July 11th, 2014 | by AARON MESH News | Posted In: City Hall

Portland Expects to Collect Nearly $500,000 Annually in Taxes From Airbnb Rentals

     
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Documents show that the city of Portland expects to collect nearly $500,000 from hotel taxes on Airbnb rentals in the coming year.

As reported this week in WW, the San Francisco-based startup has been successfully lobbying the City Council to allow its clients to rent out rooms in their homes to tourists. Mayor Charlie Hales has suggested also legalizing Airbnb's rentals in apartments and condos.

Airbnb began collecting an 11.5 percent lodging tax from its clients on July 1—making Portland the first city in the country where the company is collecting taxes.

If the City Council approves rule changes on July 23, it will give Airbnb a legitimacy it has nowhere else in the nation.

In return, local governments will get tax dollars: 6 percent of each rental goes to the city, while another 5.5 percent goes to Multnomah County.

And the city has already calculated its potential share: $460,992 in the first year after Airbnb's operations are legalized.

That's hardly a jaw-dropping amount—the city's general fund budget this year is $515 million—but it could grow as the room-sharing service becomes more popular.

An email sent by city Revenue Bureau director Thomas Lannom to other city officials on April 22 explains how he reached that result, using Airbnb's own figures:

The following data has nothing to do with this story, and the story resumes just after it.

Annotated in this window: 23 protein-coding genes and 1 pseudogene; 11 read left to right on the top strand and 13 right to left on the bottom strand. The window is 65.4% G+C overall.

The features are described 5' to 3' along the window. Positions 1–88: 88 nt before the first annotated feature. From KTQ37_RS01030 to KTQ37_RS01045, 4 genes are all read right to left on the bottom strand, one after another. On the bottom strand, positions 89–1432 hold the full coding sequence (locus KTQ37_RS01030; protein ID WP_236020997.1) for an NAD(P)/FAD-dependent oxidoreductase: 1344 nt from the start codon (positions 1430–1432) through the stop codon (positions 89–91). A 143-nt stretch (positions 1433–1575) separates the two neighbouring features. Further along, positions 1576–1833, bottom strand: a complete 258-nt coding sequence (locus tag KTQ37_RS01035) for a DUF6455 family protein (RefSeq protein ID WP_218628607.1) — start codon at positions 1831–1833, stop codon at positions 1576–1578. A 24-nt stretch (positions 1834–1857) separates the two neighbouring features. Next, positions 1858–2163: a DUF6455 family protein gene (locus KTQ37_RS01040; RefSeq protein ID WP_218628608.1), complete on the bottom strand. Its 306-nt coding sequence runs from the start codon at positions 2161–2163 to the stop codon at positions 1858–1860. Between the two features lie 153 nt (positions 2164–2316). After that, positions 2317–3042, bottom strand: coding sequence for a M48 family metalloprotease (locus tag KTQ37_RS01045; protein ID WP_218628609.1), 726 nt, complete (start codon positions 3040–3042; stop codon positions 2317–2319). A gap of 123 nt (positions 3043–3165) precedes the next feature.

1.    Airbnb reported 1,120 hosts in the past year ;
2.    Airbnb reported average annual host income of $6,860, presumably all or nearly all is taxable;
3.    (1) x (2) = $7,683,200 taxable gross room receipts (total host revenue) attributable to Portland;
4.    (3) x 6% (City @ 5% and Travel Portland @ 1%) = $460,992.

Lannom tells WW he hasn't changed his estimate since April.

Portland has already included those dollars into its budget projections for the next five years, city officials tell WW.

In the April email, Lannom notes that legalizing short-term rentals might cut into traditional hotel and bed-and-breakfast receipts, but not by much.

"Clearly there is some cannibalization going on," Lannom writes, "but we don’t think it’s material given that Airbnb has been operating in Portland for years and our… revenue from traditional hotels remains at an all-time high."

Read more about Airbnb's unprecedented deal with the city—and the powerful interests opposing it—in WW's examination of the controversy.

 
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